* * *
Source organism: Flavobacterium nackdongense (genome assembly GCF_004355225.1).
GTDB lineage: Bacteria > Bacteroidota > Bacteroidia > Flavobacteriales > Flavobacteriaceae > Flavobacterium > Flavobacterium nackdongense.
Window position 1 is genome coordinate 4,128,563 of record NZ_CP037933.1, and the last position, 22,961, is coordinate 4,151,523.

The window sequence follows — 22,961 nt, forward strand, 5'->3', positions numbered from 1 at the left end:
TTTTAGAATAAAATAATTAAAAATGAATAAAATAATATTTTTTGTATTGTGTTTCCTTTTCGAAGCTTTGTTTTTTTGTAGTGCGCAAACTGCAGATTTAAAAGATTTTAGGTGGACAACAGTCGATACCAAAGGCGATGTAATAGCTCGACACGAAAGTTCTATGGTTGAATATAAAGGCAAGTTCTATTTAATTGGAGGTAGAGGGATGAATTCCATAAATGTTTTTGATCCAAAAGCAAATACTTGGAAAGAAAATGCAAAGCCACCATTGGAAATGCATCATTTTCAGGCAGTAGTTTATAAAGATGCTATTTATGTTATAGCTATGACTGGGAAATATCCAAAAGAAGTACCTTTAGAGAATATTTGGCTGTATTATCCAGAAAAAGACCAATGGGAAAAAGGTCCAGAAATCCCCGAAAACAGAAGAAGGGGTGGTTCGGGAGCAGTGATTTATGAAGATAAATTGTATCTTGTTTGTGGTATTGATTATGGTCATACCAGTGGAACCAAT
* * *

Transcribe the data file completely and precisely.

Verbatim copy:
Source organism: Flavobacterium nackdongense (genome assembly GCF_004355225.1).
GTDB lineage: Bacteria > Bacteroidota > Bacteroidia > Flavobacteriales > Flavobacteriaceae > Flavobacterium > Flavobacterium nackdongense.
Window position 1 is genome coordinate 4,128,563 of record NZ_CP037933.1, and the last position, 22,961, is coordinate 4,151,523.

The window sequence follows — 22,961 nt, forward strand, 5'->3', positions numbered from 1 at the left end:
TTTTAGAATAAAATAATTAAAAATGAATAAAATAATATTTTTTGTATTGTGTTTCCTTTTCGAAGCTTTGTTTTTTTGTAGTGCGCAAACTGCAGATTTAAAAGATTTTAGGTGGACAACAGTCGATACCAAAGGCGATGTAATAGCTCGACACGAAAGTTCTATGGTTGAATATAAAGGCAAGTTCTATTTAATTGGAGGTAGAGGGATGAATTCCATAAATGTTTTTGATCCAAAAGCAAATACTTGGAAAGAAAATGCAAAGCCACCATTGGAAATGCATCATTTTCAGGCAGTAGTTTATAAAGATGCTATTTATGTTATAGCTATGACTGGGAAATATCCAAAAGAAGTACCTTTAGAGAATATTTGGCTGTATTATCCAGAAAAAGACCAATGGGAAAAAGGTCCAGAAATCCCCGAAAACAGAAGAAGGGGTGGTTCGGGAGCAGTGATTTATGAAGATAAATTGTATCTTGTTTGTGGTATTGATTATGGTCATACCAGTGGAACCAAT